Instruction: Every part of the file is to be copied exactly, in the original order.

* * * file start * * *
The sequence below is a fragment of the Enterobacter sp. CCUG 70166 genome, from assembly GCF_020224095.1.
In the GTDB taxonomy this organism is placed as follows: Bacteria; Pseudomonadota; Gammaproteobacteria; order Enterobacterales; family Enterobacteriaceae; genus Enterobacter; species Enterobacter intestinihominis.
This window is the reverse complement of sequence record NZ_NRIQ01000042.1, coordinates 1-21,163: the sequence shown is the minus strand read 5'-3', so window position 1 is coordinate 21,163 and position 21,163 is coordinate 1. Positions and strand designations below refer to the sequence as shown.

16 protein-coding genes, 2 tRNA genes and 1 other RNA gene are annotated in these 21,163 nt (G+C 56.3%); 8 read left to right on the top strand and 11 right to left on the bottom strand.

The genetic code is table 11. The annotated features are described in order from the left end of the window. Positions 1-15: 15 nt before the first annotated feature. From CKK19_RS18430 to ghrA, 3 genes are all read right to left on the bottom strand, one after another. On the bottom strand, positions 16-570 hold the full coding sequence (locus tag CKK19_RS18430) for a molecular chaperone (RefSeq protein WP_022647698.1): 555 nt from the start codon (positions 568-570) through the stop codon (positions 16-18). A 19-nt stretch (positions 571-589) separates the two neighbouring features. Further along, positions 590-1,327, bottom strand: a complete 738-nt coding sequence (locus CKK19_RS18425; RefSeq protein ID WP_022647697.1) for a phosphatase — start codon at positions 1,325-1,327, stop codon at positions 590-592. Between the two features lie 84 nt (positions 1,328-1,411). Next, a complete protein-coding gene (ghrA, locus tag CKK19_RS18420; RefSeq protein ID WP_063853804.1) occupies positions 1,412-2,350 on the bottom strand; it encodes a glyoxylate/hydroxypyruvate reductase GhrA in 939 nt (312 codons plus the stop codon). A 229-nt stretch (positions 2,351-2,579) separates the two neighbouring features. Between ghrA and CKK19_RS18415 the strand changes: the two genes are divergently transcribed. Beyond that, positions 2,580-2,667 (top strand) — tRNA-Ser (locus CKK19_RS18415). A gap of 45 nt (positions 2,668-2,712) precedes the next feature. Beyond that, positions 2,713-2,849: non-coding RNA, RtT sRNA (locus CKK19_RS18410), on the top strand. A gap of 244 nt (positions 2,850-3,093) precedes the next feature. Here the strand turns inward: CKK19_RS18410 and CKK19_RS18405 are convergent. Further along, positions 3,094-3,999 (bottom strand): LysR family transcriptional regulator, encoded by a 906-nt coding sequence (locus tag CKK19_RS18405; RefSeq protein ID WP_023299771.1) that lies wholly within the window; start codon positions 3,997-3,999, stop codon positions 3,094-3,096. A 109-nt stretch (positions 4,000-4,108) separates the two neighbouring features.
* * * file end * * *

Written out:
The sequence below is a fragment of the Enterobacter sp. CCUG 70166 genome, from assembly GCF_020224095.1.
In the GTDB taxonomy this organism is placed as follows: Bacteria; Pseudomonadota; Gammaproteobacteria; order Enterobacterales; family Enterobacteriaceae; genus Enterobacter; species Enterobacter intestinihominis.
This window is the reverse complement of sequence record NZ_NRIQ01000042.1, coordinates 1-21,163: the sequence shown is the minus strand read 5'-3', so window position 1 is coordinate 21,163 and position 21,163 is coordinate 1. Positions and strand designations below refer to the sequence as shown.

16 protein-coding genes, 2 tRNA genes and 1 other RNA gene are annotated in these 21,163 nt (G+C 56.3%); 8 read left to right on the top strand and 11 right to left on the bottom strand.

The genetic code is table 11. The annotated features are described in order from the left end of the window. Positions 1-15: 15 nt before the first annotated feature. From CKK19_RS18430 to ghrA, 3 genes are all read right to left on the bottom strand, one after another. On the bottom strand, positions 16-570 hold the full coding sequence (locus tag CKK19_RS18430) for a molecular chaperone (RefSeq protein WP_022647698.1): 555 nt from the start codon (positions 568-570) through the stop codon (positions 16-18). A 19-nt stretch (positions 571-589) separates the two neighbouring features. Further along, positions 590-1,327, bottom strand: a complete 738-nt coding sequence (locus CKK19_RS18425; RefSeq protein ID WP_022647697.1) for a phosphatase — start codon at positions 1,325-1,327, stop codon at positions 590-592. Between the two features lie 84 nt (positions 1,328-1,411). Next, a complete protein-coding gene (ghrA, locus tag CKK19_RS18420; RefSeq protein ID WP_063853804.1) occupies positions 1,412-2,350 on the bottom strand; it encodes a glyoxylate/hydroxypyruvate reductase GhrA in 939 nt (312 codons plus the stop codon). A 229-nt stretch (positions 2,351-2,579) separates the two neighbouring features. Between ghrA and CKK19_RS18415 the strand changes: the two genes are divergently transcribed. Beyond that, positions 2,580-2,667 (top strand) — tRNA-Ser (locus CKK19_RS18415). A gap of 45 nt (positions 2,668-2,712) precedes the next feature. Beyond that, positions 2,713-2,849: non-coding RNA, RtT sRNA (locus CKK19_RS18410), on the top strand. A gap of 244 nt (positions 2,850-3,093) precedes the next feature. Here the strand turns inward: CKK19_RS18410 and CKK19_RS18405 are convergent. Further along, positions 3,094-3,999 (bottom strand): LysR family transcriptional regulator, encoded by a 906-nt coding sequence (locus tag CKK19_RS18405; RefSeq protein ID WP_023299771.1) that lies wholly within the window; start codon positions 3,997-3,999, stop codon positions 3,094-3,096. A 109-nt stretch (positions 4,000-4,108) separates the two neighbouring features.